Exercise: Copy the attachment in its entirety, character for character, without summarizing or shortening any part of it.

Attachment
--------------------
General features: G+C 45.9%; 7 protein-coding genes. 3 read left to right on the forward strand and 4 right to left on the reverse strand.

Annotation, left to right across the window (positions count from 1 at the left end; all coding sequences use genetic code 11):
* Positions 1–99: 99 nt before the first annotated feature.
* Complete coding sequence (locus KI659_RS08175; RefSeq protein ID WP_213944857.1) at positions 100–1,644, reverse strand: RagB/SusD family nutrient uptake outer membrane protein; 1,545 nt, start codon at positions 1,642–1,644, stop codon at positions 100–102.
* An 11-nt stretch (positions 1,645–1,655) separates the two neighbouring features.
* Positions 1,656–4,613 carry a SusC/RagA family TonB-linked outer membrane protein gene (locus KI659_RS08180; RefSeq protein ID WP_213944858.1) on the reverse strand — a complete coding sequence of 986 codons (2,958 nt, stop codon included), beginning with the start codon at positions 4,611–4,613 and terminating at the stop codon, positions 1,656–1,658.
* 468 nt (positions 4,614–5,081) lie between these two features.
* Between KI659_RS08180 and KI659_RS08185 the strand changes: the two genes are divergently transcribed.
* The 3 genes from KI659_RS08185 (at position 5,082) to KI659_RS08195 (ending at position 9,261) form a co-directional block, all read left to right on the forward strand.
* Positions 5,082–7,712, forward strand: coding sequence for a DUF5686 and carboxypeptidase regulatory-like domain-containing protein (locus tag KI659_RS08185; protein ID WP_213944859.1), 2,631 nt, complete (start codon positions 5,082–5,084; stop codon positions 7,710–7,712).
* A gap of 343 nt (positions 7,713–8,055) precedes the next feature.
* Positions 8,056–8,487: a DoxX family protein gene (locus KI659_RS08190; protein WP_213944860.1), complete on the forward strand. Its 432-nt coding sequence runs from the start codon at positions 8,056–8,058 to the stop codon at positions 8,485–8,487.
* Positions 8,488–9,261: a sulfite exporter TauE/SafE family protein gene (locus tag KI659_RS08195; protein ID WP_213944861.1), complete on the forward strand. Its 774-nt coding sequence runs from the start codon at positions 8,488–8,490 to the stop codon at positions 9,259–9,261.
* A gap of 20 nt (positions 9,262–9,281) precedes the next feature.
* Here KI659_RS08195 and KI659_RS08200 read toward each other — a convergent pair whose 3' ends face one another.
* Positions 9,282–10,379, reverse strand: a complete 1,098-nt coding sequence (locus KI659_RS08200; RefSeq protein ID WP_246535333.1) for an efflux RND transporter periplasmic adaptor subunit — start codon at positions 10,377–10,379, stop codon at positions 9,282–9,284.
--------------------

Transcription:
General features: G+C 45.9%; 7 protein-coding genes. 3 read left to right on the forward strand and 4 right to left on the reverse strand.

Annotation, left to right across the window (positions count from 1 at the left end; all coding sequences use genetic code 11):
* Positions 1–99: 99 nt before the first annotated feature.
* Complete coding sequence (locus KI659_RS08175; RefSeq protein ID WP_213944857.1) at positions 100–1,644, reverse strand: RagB/SusD family nutrient uptake outer membrane protein; 1,545 nt, start codon at positions 1,642–1,644, stop codon at positions 100–102.
* An 11-nt stretch (positions 1,645–1,655) separates the two neighbouring features.
* Positions 1,656–4,613 carry a SusC/RagA family TonB-linked outer membrane protein gene (locus KI659_RS08180; RefSeq protein ID WP_213944858.1) on the reverse strand — a complete coding sequence of 986 codons (2,958 nt, stop codon included), beginning with the start codon at positions 4,611–4,613 and terminating at the stop codon, positions 1,656–1,658.
* 468 nt (positions 4,614–5,081) lie between these two features.
* Between KI659_RS08180 and KI659_RS08185 the strand changes: the two genes are divergently transcribed.
* The 3 genes from KI659_RS08185 (at position 5,082) to KI659_RS08195 (ending at position 9,261) form a co-directional block, all read left to right on the forward strand.
* Positions 5,082–7,712, forward strand: coding sequence for a DUF5686 and carboxypeptidase regulatory-like domain-containing protein (locus tag KI659_RS08185; protein ID WP_213944859.1), 2,631 nt, complete (start codon positions 5,082–5,084; stop codon positions 7,710–7,712).
* A gap of 343 nt (positions 7,713–8,055) precedes the next feature.
* Positions 8,056–8,487: a DoxX family protein gene (locus KI659_RS08190; protein WP_213944860.1), complete on the forward strand. Its 432-nt coding sequence runs from the start codon at positions 8,056–8,058 to the stop codon at positions 8,485–8,487.
* Positions 8,488–9,261: a sulfite exporter TauE/SafE family protein gene (locus tag KI659_RS08195; protein ID WP_213944861.1), complete on the forward strand. Its 774-nt coding sequence runs from the start codon at positions 8,488–8,490 to the stop codon at positions 9,259–9,261.
* A gap of 20 nt (positions 9,262–9,281) precedes the next feature.
* Here KI659_RS08195 and KI659_RS08200 read toward each other — a convergent pair whose 3' ends face one another.
* Positions 9,282–10,379, reverse strand: a complete 1,098-nt coding sequence (locus KI659_RS08200; RefSeq protein ID WP_246535333.1) for an efflux RND transporter periplasmic adaptor subunit — start codon at positions 10,377–10,379, stop codon at positions 9,282–9,284.